Cam Heyward knows what it’s like to wonder about your payday. A former first-round pick who has signed a couple of long-term deals, there’s a bit of an angst to it. Balancing thinking about your future with focusing on the present, working on getting better each day, while not doing anything to jeopardize your impending deal. There’s no wrong answer and every player handles things differently. It’s the situation EDGE rusher Alex Highsmith finds himself in, likely just months – maybe weeks – away from a long-term deal and Wednesday, Heyward praised Highsmith’s approach.
“I think Alex is not letting it affect his craft,” Highsmith said as tweeted by The Trib’s Chris Adamski. “Alex has handled it the right way.”
Highsmith reported for the first day of OTAs Tuesday and participated in practice, at least going through individual and positional work. It’s not known if he also worked in team sessions but afterwards, he told reporters he likes to work, so odds are good he was practicing fully.
He struck a similar tone as the Steelers’ front office and both sides seem optimistic a long-term will get done. Perhaps it’s just a question of when it’ll occur. Under Omar Khan, Pittsburgh has shown more urgency to get these deals done, inking Minkah Fitzpatrick last June, Diontae Johnson and Chris Boswell before camp was over, and Mitch Trubisky received a two-year extension last week. Heyward has signed two extensions in his career, one in July 2015 before training camp and another in September 2020 right before the season. So he’s dealt with both sides of the contract timeline.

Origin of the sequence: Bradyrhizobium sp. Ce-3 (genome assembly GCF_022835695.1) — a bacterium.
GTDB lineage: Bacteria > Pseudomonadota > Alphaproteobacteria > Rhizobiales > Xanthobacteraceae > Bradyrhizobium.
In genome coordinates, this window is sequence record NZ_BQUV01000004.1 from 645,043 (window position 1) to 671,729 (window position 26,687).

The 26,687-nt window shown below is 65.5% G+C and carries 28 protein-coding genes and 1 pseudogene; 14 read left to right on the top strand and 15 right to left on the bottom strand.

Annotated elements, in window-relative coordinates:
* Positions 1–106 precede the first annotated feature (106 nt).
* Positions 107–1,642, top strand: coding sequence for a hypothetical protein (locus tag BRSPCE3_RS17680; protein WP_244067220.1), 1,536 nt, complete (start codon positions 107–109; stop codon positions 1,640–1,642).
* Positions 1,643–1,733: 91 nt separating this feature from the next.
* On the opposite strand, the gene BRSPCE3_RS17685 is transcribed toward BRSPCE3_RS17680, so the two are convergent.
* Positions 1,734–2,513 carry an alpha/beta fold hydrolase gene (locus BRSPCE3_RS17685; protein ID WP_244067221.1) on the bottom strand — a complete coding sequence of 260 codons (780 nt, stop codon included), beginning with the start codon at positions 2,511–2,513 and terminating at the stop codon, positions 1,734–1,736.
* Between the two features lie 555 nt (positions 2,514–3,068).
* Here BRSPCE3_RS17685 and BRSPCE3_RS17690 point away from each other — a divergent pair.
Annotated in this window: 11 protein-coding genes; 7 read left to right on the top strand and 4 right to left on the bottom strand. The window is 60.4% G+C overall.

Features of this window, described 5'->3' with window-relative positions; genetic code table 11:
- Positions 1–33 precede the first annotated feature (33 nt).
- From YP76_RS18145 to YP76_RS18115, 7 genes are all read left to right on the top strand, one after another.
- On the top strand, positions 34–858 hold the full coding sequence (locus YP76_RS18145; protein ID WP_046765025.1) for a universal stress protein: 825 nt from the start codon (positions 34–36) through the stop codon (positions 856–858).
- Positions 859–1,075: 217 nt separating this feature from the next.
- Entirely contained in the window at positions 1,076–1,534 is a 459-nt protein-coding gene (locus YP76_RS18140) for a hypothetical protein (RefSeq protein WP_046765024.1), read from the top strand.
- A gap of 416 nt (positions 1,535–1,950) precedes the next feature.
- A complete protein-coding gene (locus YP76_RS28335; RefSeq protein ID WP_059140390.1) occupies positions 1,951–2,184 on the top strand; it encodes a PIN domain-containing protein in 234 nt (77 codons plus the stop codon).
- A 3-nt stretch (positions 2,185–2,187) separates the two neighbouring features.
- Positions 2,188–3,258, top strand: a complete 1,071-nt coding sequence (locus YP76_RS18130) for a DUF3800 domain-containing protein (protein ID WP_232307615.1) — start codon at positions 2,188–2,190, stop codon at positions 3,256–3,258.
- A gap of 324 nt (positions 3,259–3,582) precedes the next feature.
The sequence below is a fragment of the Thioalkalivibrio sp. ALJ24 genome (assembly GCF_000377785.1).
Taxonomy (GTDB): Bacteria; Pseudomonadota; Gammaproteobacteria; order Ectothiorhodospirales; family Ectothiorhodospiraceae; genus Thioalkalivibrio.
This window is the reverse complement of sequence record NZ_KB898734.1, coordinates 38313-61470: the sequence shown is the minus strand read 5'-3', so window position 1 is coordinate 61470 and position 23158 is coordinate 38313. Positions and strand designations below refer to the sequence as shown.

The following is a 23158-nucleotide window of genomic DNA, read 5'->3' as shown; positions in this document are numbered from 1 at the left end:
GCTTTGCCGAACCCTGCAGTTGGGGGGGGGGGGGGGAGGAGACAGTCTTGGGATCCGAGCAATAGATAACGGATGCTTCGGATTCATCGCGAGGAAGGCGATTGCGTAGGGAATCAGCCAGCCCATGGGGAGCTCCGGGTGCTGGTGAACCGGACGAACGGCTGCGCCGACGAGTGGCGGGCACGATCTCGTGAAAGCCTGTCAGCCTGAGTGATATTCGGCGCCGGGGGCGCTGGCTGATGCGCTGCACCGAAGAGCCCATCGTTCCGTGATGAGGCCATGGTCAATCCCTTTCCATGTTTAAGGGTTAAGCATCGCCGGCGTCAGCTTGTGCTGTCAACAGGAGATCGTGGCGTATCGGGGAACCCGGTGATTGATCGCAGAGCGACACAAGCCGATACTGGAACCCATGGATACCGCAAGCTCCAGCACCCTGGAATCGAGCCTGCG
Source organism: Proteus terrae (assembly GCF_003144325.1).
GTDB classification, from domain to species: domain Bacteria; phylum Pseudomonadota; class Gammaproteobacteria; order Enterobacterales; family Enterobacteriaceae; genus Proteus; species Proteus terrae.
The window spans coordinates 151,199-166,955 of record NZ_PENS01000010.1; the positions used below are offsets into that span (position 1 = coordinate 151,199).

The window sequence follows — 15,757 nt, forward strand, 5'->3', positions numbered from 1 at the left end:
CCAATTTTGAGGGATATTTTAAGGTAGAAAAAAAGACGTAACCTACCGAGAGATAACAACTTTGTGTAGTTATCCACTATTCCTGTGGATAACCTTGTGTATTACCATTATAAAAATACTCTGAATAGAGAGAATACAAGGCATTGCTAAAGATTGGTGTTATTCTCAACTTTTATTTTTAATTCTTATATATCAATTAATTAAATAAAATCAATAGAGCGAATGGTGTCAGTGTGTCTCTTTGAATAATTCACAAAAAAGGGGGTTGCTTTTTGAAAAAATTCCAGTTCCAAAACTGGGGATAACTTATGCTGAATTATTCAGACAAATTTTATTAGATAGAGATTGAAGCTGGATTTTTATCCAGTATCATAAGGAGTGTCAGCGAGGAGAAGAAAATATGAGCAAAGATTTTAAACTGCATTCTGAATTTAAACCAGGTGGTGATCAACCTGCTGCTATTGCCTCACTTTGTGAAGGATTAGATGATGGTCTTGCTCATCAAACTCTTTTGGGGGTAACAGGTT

Highsmith’s deal is a little tricky. It’s not a top-of-the-market deal with a clear floor like there was with T.J. Watt and Fitzpatrick. Still, both sides should have a reasonable idea of the overall money Highsmith is worth, leaving the details as the biggest sticking point. Signing bonus, true fully guaranteed money, any potential roster bonuses, those things can drag out a deal.
For now, Highsmith will work while he waits, an approach Heyward endorses.
“I would just suggest just keep doing what you’re doing,” Heyward said. “Whether it’s on or off the field, everyone knows what you’re capable of. Keep taking care of your body and it’s going to happen.”
Pittsburgh’s philosophy has been to draft, develop, and retain, and it’s more likely than not to sign Highsmith to a long-term deal before September 10th, the team’s Week One contest against the San Francisco 49ers. Should a deal be struck, it’ll be a major success story for Highsmith, once a zero-star recruit who walked on to Charlotte. He spent time as a base 3-4 defensive end before finally being moved to outside linebacker, broke out, got drafted, thrived, and got paid.